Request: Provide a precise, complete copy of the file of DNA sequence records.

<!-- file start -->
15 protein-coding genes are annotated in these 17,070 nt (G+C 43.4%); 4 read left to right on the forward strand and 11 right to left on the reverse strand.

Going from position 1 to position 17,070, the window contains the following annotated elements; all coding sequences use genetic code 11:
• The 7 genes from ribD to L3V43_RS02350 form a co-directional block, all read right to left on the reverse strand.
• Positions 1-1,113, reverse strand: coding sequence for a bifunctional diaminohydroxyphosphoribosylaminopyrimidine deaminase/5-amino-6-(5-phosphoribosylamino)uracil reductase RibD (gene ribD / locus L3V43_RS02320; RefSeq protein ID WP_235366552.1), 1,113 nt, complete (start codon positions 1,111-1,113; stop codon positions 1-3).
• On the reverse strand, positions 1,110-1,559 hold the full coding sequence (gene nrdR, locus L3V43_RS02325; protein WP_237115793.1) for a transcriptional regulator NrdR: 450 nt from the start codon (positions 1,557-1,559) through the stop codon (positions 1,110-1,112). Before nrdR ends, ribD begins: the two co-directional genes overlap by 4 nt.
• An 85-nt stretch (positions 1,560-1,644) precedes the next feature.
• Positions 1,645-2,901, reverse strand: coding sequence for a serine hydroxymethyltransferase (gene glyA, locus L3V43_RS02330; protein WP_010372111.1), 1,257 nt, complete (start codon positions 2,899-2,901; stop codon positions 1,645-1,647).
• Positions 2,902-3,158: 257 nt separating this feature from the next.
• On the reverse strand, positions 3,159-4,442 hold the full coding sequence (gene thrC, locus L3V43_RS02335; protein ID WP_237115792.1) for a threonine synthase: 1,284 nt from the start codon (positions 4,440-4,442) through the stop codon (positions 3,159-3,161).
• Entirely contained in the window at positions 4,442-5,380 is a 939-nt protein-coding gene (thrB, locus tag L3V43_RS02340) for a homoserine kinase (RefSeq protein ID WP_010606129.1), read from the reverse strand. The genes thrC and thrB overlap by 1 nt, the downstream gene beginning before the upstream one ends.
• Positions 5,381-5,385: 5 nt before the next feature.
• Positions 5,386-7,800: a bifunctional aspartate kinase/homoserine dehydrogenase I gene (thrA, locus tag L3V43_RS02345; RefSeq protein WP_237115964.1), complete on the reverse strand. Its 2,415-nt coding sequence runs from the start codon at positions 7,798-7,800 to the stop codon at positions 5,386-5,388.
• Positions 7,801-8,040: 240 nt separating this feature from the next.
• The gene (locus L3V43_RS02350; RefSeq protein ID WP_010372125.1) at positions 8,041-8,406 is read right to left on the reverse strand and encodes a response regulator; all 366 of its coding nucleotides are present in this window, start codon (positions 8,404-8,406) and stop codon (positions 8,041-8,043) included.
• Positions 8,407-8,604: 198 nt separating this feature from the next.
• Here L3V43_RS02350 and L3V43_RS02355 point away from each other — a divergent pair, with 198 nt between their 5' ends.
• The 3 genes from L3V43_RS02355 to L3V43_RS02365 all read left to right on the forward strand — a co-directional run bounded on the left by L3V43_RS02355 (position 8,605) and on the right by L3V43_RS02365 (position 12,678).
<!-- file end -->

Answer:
15 protein-coding genes are annotated in these 17,070 nt (G+C 43.4%); 4 read left to right on the forward strand and 11 right to left on the reverse strand.

Going from position 1 to position 17,070, the window contains the following annotated elements; all coding sequences use genetic code 11:
• The 7 genes from ribD to L3V43_RS02350 form a co-directional block, all read right to left on the reverse strand.
• Positions 1-1,113, reverse strand: coding sequence for a bifunctional diaminohydroxyphosphoribosylaminopyrimidine deaminase/5-amino-6-(5-phosphoribosylamino)uracil reductase RibD (gene ribD / locus L3V43_RS02320; RefSeq protein ID WP_235366552.1), 1,113 nt, complete (start codon positions 1,111-1,113; stop codon positions 1-3).
• On the reverse strand, positions 1,110-1,559 hold the full coding sequence (gene nrdR, locus L3V43_RS02325; protein WP_237115793.1) for a transcriptional regulator NrdR: 450 nt from the start codon (positions 1,557-1,559) through the stop codon (positions 1,110-1,112). Before nrdR ends, ribD begins: the two co-directional genes overlap by 4 nt.
• An 85-nt stretch (positions 1,560-1,644) precedes the next feature.
• Positions 1,645-2,901, reverse strand: coding sequence for a serine hydroxymethyltransferase (gene glyA, locus L3V43_RS02330; protein WP_010372111.1), 1,257 nt, complete (start codon positions 2,899-2,901; stop codon positions 1,645-1,647).
• Positions 2,902-3,158: 257 nt separating this feature from the next.
• On the reverse strand, positions 3,159-4,442 hold the full coding sequence (gene thrC, locus L3V43_RS02335; protein ID WP_237115792.1) for a threonine synthase: 1,284 nt from the start codon (positions 4,440-4,442) through the stop codon (positions 3,159-3,161).
• Entirely contained in the window at positions 4,442-5,380 is a 939-nt protein-coding gene (thrB, locus tag L3V43_RS02340) for a homoserine kinase (RefSeq protein ID WP_010606129.1), read from the reverse strand. The genes thrC and thrB overlap by 1 nt, the downstream gene beginning before the upstream one ends.
• Positions 5,381-5,385: 5 nt before the next feature.
• Positions 5,386-7,800: a bifunctional aspartate kinase/homoserine dehydrogenase I gene (thrA, locus tag L3V43_RS02345; RefSeq protein WP_237115964.1), complete on the reverse strand. Its 2,415-nt coding sequence runs from the start codon at positions 7,798-7,800 to the stop codon at positions 5,386-5,388.
• Positions 7,801-8,040: 240 nt separating this feature from the next.
• The gene (locus L3V43_RS02350; RefSeq protein ID WP_010372125.1) at positions 8,041-8,406 is read right to left on the reverse strand and encodes a response regulator; all 366 of its coding nucleotides are present in this window, start codon (positions 8,404-8,406) and stop codon (positions 8,041-8,043) included.
• Positions 8,407-8,604: 198 nt separating this feature from the next.
• Here L3V43_RS02350 and L3V43_RS02355 point away from each other — a divergent pair, with 198 nt between their 5' ends.
• The 3 genes from L3V43_RS02355 to L3V43_RS02365 all read left to right on the forward strand — a co-directional run bounded on the left by L3V43_RS02355 (position 8,605) and on the right by L3V43_RS02365 (position 12,678).